January 21, 2007
I can be a pain to travel with sometimes because I like looking at churches. Jane and I will be driving through a town and I may see a steeple and off we go a few blocks out of our way just to drive by and take a look. I like the look of churches. I like the smell of churches. Every church is unique and every one has a story.
People’s hopes and dreams used to be tied up in churches. In a culture where most people spent their whole lives in the employ of others the church was often the one place where a group of people could build something for themselves and create a legacy for the future. Even in an old church building you can still feel some of that spirit, the dreams and aspirations of people who have long since passed from the thoughts of those who serve and sing and worship in the present.
And I confess to a certain romanticism about it all. I may be naive but I do believe the world can be changed for the better by the Church. I do believe there is grace and power and life and light that resides even in the most humble parishes. Properly guided and allowed to flourish, it can change lives and communities and nations. It’s why I chose ministry and perhaps why ministry chose me and I’ve seen enough glimpses of the good stuff to know its real and there’s more out there and I’ve spent large portions of my life trying to help people discover it in themselves and their parish.
What you don’t know is that every time I come to St. Elias a transformation takes place inside of me. The church is empty when I arrive, the lights are off, and the only sound is usually Jane working on the bulletins downstairs. Almost every time as I go about the prayers before the liturgy I think to myself “Is it worth it?” “Am I making a difference?” Sometimes I’m tired. Sometimes I’m sad. Sometimes I worry. Sometimes I’m frustrated. But the prayers carry me along.
And without fail by the end of the Liturgy I am at peace and rest and any of the internal struggles have drifted away. I see your faces and feel your hearts and hope arises again. Every Sunday ends as it starts with the church dark, the sounds of Jane downstairs, and me standing in front of the altar one last time before I go. When I do I pray for revival here in the parish and I thank God for the privilege of serving you as Priest. The trip home passes in peace.
Everything in the life of the church can be taught except one thing. Our Orthodox history is full of examples for us to follow, saints to emulate, parishes who have modeled a life of holiness, service, and worship. There are a thousand techniques to make a church healthy, self supporting, growing, and thriving, and we can learn them together.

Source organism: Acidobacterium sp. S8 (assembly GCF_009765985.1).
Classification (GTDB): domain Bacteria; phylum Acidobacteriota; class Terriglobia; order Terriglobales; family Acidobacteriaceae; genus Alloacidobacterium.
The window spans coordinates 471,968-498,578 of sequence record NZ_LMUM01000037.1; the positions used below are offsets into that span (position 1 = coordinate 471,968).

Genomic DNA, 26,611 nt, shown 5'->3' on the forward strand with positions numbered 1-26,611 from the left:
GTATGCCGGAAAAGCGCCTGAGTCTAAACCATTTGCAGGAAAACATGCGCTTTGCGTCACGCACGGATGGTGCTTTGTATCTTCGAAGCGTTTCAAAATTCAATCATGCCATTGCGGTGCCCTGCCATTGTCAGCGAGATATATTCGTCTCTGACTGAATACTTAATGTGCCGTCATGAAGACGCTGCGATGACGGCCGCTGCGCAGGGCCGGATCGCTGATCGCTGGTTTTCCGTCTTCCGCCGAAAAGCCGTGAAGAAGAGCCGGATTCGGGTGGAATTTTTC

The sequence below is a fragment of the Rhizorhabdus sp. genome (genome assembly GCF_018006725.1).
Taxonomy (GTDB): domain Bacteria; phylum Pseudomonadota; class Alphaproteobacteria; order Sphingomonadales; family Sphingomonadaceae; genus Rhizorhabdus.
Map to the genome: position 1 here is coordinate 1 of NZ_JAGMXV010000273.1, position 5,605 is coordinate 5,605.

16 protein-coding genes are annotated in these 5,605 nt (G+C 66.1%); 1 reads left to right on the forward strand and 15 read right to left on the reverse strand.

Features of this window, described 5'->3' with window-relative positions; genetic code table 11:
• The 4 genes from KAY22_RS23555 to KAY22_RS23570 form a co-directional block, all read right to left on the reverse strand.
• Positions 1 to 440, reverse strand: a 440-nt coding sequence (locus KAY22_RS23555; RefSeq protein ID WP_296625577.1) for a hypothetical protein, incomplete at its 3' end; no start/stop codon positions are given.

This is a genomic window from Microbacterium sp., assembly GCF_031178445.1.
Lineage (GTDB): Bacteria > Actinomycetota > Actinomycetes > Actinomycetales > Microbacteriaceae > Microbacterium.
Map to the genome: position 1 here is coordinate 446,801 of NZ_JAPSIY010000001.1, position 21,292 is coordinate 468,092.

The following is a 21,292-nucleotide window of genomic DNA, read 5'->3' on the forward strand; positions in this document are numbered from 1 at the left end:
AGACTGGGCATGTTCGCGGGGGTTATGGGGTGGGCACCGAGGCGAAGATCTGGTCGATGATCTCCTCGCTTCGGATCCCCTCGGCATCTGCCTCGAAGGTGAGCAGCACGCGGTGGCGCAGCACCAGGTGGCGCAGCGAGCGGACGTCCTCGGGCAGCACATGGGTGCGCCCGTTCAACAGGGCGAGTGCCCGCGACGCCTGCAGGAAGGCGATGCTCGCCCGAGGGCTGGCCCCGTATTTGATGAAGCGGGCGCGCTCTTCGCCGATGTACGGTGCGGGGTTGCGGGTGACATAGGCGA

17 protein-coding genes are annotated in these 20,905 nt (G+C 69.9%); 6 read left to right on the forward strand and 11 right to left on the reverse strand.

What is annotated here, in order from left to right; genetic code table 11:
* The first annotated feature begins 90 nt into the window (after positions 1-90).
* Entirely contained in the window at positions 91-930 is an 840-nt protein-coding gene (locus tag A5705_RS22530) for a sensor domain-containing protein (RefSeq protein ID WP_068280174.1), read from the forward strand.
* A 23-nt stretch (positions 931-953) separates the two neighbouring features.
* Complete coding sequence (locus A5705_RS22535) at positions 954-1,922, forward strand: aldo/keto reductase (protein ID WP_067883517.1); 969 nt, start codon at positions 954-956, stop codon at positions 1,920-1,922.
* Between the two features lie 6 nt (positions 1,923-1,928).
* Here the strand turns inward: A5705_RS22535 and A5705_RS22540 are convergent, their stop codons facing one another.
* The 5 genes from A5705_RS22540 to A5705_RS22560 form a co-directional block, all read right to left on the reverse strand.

But only hope cannot be taught. It cannot be finessed. It cannot be sold like a product. It cannot be charmed. It exists or it does not and the very future of things is tied to whether it lives or has long since passed away. Everything can be taught except for hope.
If hope is present people will endure the struggle. When hope exists people will give of themselves for the sake of it. A living hope inspires. Hope gives wings to dreams, turns faith to sight, and transforms those who have it and those who need it. Hope is why this parish was founded and why it was restarted and it will be the core, if in God’s will we are to become what we were meant to be.
And what is hope?
For Christians hope is not just positive feelings or wishful thinking. Hope is not a disconnect with reality. Instead hope transforms the reality we experience in light of something larger and more real. Hope is a kind of vision that lets us see with the eyes of faith and know that God exists, God providentially has all time and history in His hands, and He will strengthen the weak, empower the powerless, bless the poor in spirit, work His salvation in us and in the world, and bring all creation back to His embrace.
Yes we must trust people and make plans but ultimately that is all secondary to this ultimate hope in God. This is the hope the Apostle Paul had as he writes in our epistle, the hope that allowed him to endure and work and see things yet to be as if they already were. Despite the troubles that often plagued him and the dangers he routinely faced he had a deep and abiding confidence in the love and care of God which guided every step he took and allowed him to come to the point where life, death, and all that we fear were swallowed up in the reality of God.
Hope in God can put a fire inside of us and give us the vision to see what we could be, what we were meant to be. Hope will give us the strength to bend our shoulders to the tasks ahead. Hope will give us generous hearts. Hope can motivate us to learn and grow. Hope stills our shaky voices and gives us the courage to stand and speak. Hope drives us to our knees to lift ourselves, each other, and our lives to Christ our God. Hope challenges us to stand together, work together, and be something greater together than what we could be apart.
In a little while we will be at our annual meeting to care for the business of this parish. Practical things must be handled but not as an end to themselves. My desire is that this meeting will be, above all, a place where hope begins to bloom, where we catch of vision of who God is that animates our future together and makes the nuts and bolts of things be filled with the life of God. Perhaps today can mark the start of our not giving in to fear, our temporary smallness, and the empty spaces in the pews. Maybe today will be the day when past struggles cease to haunt us, where our history gives us wings to fly, and hope moves us, in joy, to worship, prayer and action. Let this day be filled with an abiding trust in the reality of all that God is and because of it let us never be the same again.